As always, there is a good deal of variation in the published figures. The range for Merkel’s Christian Democratcs, for example, is 41 to 46 per cent. But for what it is worth, the model is ever more confident about the outcome of the election: The estimated probability of victory for the governing coalition is now 85 per cent (up from 78 per cent) even if one ignores tactical voting by CDU supporters. If this “loan vote” is factored in, the probability of a coalition victory is 94 per cent (up from 90). Unsurprisingly, the probability of a Red-Green majority is still estimated as zero.

minorparties-week-33

Support for the Minor German Parties, Estimates and Predictions (Week 35, 2013)

The  one remarkable change is the modest slump in support for the Greens, which have lost about two points over the last four weeks and are now well below their peak support of about 15 per cent in March. The slow upward trend of the Liberals is unbroken, and the Left is safely above the electoral threshold. Support for the two major parties is perfectly stable.

Since my interest here is (mostly) academic, I also began comparing past predictions (from week 33) with current estimates. The differences are small, but there is one interesting exception: Support for the Greens is now estimated to be 0.8 points lower than it should have been, given the information that was available two weeks ago. So it would seem that their support is indeed suffering from some random shock.

The Outlook

Today is the day of the televised debate between Steinbrück and Merkel (in Germany, known as “the Duel”). While we are professionally obliged to watch it, I don’t think that it will make much of a difference. Both candidates are extremely well known knowns. I also don’t think that Syria will matter for this campaign.

Have I just shot myself in the foot? Probably. Come back next week for the latest batch of surveys.

Aug 242013
 

The State of Play, Four Weeks Before the Election

Last week’s post on Merkel’s very good chances to win a third term created a bit of a stir. This week, I’m back with nine new polls (conducted between August 6 and August 19 by six different companies), which all point into the same direction.

What the Pollster Saw

On average, polls are in the field for five days (with a standard deviation of three days), so I continue to anchor each poll to a specific week in the calendar. Along with the raw data, the graphs show estimates for the true support for each party over 32 weeks, starting from Monday, the 31st of December. Eight of the new polls cover week 31 and week 32, while one is a late addition to estimate for week 30.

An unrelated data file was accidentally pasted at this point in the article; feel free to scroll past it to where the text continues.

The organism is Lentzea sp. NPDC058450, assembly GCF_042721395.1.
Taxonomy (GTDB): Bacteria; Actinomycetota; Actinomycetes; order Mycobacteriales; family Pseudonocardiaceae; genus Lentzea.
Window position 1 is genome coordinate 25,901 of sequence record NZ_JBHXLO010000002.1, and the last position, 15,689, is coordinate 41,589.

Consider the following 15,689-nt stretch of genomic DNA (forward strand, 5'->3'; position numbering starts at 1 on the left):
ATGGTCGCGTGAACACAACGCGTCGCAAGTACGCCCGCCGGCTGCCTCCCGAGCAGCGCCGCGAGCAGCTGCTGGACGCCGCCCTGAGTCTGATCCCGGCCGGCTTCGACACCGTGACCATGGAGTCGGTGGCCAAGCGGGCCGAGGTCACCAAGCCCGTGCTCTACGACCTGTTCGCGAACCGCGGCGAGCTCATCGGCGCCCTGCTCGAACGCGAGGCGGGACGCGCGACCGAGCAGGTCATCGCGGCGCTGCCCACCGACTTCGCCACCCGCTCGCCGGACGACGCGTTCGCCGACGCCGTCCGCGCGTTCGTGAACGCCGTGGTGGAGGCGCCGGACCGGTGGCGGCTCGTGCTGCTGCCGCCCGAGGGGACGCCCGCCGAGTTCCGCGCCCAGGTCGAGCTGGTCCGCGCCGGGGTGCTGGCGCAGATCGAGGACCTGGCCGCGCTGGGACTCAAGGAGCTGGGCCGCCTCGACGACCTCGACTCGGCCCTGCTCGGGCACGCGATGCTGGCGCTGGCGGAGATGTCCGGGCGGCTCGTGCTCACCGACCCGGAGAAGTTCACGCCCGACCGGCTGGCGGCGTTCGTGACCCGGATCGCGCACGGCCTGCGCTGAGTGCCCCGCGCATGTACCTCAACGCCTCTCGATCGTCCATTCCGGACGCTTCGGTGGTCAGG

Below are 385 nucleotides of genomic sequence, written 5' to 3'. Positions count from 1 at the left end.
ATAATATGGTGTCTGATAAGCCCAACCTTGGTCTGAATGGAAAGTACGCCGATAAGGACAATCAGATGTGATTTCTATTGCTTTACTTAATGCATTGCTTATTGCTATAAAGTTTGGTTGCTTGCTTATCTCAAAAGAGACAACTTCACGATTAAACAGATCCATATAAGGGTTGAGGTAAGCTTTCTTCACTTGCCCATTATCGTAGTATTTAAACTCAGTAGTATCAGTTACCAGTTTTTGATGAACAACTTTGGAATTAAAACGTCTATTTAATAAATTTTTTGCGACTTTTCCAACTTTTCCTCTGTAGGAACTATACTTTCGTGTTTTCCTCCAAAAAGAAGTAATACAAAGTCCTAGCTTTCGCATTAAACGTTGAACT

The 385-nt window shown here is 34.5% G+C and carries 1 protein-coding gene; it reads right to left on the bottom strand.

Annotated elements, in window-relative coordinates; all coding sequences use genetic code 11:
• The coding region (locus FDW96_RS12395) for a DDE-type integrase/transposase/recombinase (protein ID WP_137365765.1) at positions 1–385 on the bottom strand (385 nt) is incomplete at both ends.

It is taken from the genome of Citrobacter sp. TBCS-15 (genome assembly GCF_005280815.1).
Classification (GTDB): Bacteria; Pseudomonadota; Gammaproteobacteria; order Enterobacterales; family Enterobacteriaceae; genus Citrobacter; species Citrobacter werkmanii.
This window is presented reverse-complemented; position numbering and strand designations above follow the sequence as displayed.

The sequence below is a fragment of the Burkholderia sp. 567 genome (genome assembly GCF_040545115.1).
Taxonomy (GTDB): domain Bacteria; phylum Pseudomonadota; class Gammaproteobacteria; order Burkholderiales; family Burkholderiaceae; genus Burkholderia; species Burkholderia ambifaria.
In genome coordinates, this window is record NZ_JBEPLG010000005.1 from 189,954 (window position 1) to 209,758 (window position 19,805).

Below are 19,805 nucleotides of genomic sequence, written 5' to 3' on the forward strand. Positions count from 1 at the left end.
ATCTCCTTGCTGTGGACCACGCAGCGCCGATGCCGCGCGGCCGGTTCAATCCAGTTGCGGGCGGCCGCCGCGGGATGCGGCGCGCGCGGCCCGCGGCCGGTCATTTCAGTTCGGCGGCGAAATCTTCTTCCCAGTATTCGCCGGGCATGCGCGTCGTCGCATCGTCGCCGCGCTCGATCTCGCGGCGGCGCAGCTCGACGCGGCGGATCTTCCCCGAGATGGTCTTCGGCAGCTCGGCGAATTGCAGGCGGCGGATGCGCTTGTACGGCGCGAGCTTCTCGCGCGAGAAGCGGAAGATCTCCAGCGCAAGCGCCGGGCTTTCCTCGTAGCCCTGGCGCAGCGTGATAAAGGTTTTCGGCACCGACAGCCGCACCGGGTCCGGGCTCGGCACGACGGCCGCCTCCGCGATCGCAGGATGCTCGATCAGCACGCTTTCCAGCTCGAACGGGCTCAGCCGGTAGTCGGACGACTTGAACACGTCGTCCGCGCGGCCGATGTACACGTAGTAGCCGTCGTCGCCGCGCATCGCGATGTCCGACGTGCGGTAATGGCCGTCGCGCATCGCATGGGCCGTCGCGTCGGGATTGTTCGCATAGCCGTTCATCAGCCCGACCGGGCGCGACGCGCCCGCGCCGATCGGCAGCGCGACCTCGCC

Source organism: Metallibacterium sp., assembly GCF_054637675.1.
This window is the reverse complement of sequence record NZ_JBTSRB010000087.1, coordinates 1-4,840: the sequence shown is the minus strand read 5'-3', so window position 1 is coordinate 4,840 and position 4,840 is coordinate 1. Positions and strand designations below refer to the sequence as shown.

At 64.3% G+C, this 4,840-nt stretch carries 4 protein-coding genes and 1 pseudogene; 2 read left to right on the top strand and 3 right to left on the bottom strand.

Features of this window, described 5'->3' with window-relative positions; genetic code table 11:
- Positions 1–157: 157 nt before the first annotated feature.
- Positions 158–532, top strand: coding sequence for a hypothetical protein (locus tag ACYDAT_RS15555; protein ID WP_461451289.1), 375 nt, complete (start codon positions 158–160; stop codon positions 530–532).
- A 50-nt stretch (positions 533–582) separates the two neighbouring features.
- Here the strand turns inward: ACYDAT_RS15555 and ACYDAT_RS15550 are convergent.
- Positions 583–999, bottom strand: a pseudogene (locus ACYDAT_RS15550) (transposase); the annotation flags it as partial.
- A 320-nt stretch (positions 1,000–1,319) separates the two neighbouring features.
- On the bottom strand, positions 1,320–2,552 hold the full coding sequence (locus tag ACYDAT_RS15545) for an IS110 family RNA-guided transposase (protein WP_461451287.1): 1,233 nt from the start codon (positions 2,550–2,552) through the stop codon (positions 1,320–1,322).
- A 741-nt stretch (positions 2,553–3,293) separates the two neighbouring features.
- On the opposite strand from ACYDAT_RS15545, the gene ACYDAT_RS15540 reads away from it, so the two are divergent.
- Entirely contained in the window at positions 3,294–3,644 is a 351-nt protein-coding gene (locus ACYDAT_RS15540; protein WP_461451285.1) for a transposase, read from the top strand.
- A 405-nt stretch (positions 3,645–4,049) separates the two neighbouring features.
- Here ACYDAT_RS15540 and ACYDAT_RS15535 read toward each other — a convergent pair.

majorparties-week-33

Estimated/predicted Support for Major German Parties (2013 election). Click for Larger Image.

 

Support for Merkel’s Christian Democrats is between 39 and 47 per cent. The model, which accounts for previous levels of party support and variation across pollsters, puts them at 41 per cent. Findings for the major opposition party, the Social Democrats, are less variable at 22 to 25 per cent. The model places them at the upper limit of these current polls.

Results for the Greens are even more unanimous (12-13.5 per cent). The model agrees, confirming that their support has come down a tick or two over the last weeks.

The same cannot be said for the Left, which is almost static at seven per cent (polls: 6-8.1). That is well below their 2009 result, but also well above the electoral threshold of five per cent.

Finally, for the Liberals, Merkel’s coalition partner, things have improved ever so slightly. While the polls vary from three to seven per cent, the Liberals’ true level of support is currently estimated at 5.2 per cent. More importantly, after months of continuous near-death experiences, there seems to be an upward trend.

minorparties-week-33

Estimated/predicted Support for Smaller German Parties (2013 election). Click for Larger Image.

 

What Does That Mean for September 22 and Beyond?

This is my first shot at pooling the pre-election polls, so all predictions should be taken with a very generous pinch of salt. The model is possibly misspecified and rests on an number of questionable assumptions. The most obviously problematic amongst these is that polls are, on average, unbiased over the whole January-September timeframe. But hey, this is a blog, so let’s ignore this (and all other) problems for a second and believe that the trend-lines and credible intervals for the next four weeks are indeed credible.